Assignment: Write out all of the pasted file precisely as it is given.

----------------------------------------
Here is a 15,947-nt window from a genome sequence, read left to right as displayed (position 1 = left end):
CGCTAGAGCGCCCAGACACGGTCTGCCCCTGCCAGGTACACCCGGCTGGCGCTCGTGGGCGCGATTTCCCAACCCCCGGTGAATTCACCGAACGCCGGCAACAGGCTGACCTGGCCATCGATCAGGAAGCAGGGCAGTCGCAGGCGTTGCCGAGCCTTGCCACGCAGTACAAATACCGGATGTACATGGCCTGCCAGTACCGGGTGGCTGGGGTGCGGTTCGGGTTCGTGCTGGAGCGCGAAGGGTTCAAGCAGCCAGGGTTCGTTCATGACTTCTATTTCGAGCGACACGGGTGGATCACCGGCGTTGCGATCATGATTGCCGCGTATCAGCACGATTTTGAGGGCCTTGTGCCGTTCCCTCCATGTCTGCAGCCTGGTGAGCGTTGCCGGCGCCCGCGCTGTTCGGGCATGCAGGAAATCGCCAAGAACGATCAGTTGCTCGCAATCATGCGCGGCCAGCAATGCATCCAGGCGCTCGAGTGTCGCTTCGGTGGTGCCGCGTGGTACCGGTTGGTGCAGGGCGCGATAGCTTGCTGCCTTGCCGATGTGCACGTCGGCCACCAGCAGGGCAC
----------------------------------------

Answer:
Here is a 15,947-nt window from a genome sequence, read left to right as displayed (position 1 = left end):
CGCTAGAGCGCCCAGACACGGTCTGCCCCTGCCAGGTACACCCGGCTGGCGCTCGTGGGCGCGATTTCCCAACCCCCGGTGAATTCACCGAACGCCGGCAACAGGCTGACCTGGCCATCGATCAGGAAGCAGGGCAGTCGCAGGCGTTGCCGAGCCTTGCCACGCAGTACAAATACCGGATGTACATGGCCTGCCAGTACCGGGTGGCTGGGGTGCGGTTCGGGTTCGTGCTGGAGCGCGAAGGGTTCAAGCAGCCAGGGTTCGTTCATGACTTCTATTTCGAGCGACACGGGTGGATCACCGGCGTTGCGATCATGATTGCCGCGTATCAGCACGATTTTGAGGGCCTTGTGCCGTTCCCTCCATGTCTGCAGCCTGGTGAGCGTTGCCGGCGCCCGCGCTGTTCGGGCATGCAGGAAATCGCCAAGAACGATCAGTTGCTCGCAATCATGCGCGGCCAGCAATGCATCCAGGCGCTCGAGTGTCGCTTCGGTGGTGCCGCGTGGTACCGGTTGGTGCAGGGCGCGATAGCTTGCTGCCTTGCCGATGTGCACGTCGGCCACCAGCAGGGCAC